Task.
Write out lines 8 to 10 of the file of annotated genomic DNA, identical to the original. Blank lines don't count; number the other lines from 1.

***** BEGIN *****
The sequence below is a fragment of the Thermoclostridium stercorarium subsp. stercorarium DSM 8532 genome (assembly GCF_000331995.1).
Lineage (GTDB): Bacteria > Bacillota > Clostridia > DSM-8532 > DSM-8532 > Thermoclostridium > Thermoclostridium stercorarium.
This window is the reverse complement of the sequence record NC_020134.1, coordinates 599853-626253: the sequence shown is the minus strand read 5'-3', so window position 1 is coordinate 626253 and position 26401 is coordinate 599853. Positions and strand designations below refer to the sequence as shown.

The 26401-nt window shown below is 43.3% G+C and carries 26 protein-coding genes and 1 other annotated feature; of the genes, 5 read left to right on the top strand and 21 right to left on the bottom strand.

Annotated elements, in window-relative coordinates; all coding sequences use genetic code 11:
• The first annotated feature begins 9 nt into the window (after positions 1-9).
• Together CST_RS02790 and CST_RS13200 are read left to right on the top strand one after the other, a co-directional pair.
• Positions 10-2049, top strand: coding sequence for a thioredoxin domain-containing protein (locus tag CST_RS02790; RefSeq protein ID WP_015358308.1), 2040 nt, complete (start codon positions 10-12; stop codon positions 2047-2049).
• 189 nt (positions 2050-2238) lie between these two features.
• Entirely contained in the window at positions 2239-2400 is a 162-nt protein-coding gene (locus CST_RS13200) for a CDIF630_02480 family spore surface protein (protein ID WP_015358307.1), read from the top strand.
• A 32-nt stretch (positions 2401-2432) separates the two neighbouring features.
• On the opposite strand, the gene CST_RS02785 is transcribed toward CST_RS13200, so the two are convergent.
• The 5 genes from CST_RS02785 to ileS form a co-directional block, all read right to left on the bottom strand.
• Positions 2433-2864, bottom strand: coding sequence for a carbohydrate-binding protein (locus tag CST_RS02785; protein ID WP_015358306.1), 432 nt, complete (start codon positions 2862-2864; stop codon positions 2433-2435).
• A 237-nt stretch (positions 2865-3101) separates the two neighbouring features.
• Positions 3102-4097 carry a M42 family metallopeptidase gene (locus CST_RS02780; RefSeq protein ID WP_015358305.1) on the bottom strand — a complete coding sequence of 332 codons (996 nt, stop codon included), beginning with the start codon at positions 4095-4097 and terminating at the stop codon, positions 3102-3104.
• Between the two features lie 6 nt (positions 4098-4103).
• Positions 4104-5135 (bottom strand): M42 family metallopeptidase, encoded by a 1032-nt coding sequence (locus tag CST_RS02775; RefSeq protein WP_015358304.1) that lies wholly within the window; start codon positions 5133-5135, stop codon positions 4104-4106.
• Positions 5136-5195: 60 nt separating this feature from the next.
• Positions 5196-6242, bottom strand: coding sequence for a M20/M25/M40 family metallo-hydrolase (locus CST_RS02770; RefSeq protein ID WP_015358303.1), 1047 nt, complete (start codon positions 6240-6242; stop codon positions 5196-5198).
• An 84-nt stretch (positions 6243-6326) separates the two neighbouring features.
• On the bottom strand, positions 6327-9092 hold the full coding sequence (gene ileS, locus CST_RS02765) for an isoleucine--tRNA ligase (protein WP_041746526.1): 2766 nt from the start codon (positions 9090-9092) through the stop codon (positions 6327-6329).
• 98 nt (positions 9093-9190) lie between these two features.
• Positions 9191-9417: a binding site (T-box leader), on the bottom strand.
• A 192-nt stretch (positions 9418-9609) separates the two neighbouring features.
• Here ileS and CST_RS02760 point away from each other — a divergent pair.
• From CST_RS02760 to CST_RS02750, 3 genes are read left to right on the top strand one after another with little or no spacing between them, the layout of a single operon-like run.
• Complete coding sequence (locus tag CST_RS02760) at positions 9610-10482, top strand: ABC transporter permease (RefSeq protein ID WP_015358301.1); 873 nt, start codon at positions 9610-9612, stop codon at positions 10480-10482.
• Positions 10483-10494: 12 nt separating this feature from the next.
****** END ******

• Positions 10-2049, top strand: coding sequence for a thioredoxin domain-containing protein (locus tag CST_RS02790; RefSeq protein ID WP_015358308.1), 2040 nt, complete (start codon positions 10-12; stop codon positions 2047-2049).
• 189 nt (positions 2050-2238) lie between these two features.
• Entirely contained in the window at positions 2239-2400 is a 162-nt protein-coding gene (locus CST_RS13200) for a CDIF630_02480 family spore surface protein (protein ID WP_015358307.1), read from the top strand.